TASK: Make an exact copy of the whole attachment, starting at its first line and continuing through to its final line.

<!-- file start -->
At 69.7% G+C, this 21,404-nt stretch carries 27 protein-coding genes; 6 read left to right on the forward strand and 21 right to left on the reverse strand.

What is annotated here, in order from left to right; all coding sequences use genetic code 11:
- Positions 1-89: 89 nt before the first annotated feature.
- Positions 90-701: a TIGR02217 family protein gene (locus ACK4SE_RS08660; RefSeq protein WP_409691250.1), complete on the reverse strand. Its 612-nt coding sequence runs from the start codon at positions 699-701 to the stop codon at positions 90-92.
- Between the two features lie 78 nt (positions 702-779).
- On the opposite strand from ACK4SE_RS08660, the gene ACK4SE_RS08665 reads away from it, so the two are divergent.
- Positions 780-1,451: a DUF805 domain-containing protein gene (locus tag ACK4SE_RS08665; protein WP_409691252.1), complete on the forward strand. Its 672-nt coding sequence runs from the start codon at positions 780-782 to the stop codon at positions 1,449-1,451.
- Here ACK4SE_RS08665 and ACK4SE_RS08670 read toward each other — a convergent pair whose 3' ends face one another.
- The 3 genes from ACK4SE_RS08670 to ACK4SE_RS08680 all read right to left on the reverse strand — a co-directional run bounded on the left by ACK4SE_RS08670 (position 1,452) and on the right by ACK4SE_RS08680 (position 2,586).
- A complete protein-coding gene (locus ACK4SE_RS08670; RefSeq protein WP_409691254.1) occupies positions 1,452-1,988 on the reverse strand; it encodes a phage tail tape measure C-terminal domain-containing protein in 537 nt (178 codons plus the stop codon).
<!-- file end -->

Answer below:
At 69.7% G+C, this 21,404-nt stretch carries 27 protein-coding genes; 6 read left to right on the forward strand and 21 right to left on the reverse strand.

What is annotated here, in order from left to right; all coding sequences use genetic code 11:
- Positions 1-89: 89 nt before the first annotated feature.
- Positions 90-701: a TIGR02217 family protein gene (locus ACK4SE_RS08660; RefSeq protein WP_409691250.1), complete on the reverse strand. Its 612-nt coding sequence runs from the start codon at positions 699-701 to the stop codon at positions 90-92.
- Between the two features lie 78 nt (positions 702-779).
- On the opposite strand from ACK4SE_RS08660, the gene ACK4SE_RS08665 reads away from it, so the two are divergent.
- Positions 780-1,451: a DUF805 domain-containing protein gene (locus tag ACK4SE_RS08665; protein WP_409691252.1), complete on the forward strand. Its 672-nt coding sequence runs from the start codon at positions 780-782 to the stop codon at positions 1,449-1,451.
- Here ACK4SE_RS08665 and ACK4SE_RS08670 read toward each other — a convergent pair whose 3' ends face one another.
- The 3 genes from ACK4SE_RS08670 to ACK4SE_RS08680 all read right to left on the reverse strand — a co-directional run bounded on the left by ACK4SE_RS08670 (position 1,452) and on the right by ACK4SE_RS08680 (position 2,586).
- A complete protein-coding gene (locus ACK4SE_RS08670; RefSeq protein WP_409691254.1) occupies positions 1,452-1,988 on the reverse strand; it encodes a phage tail tape measure C-terminal domain-containing protein in 537 nt (178 codons plus the stop codon).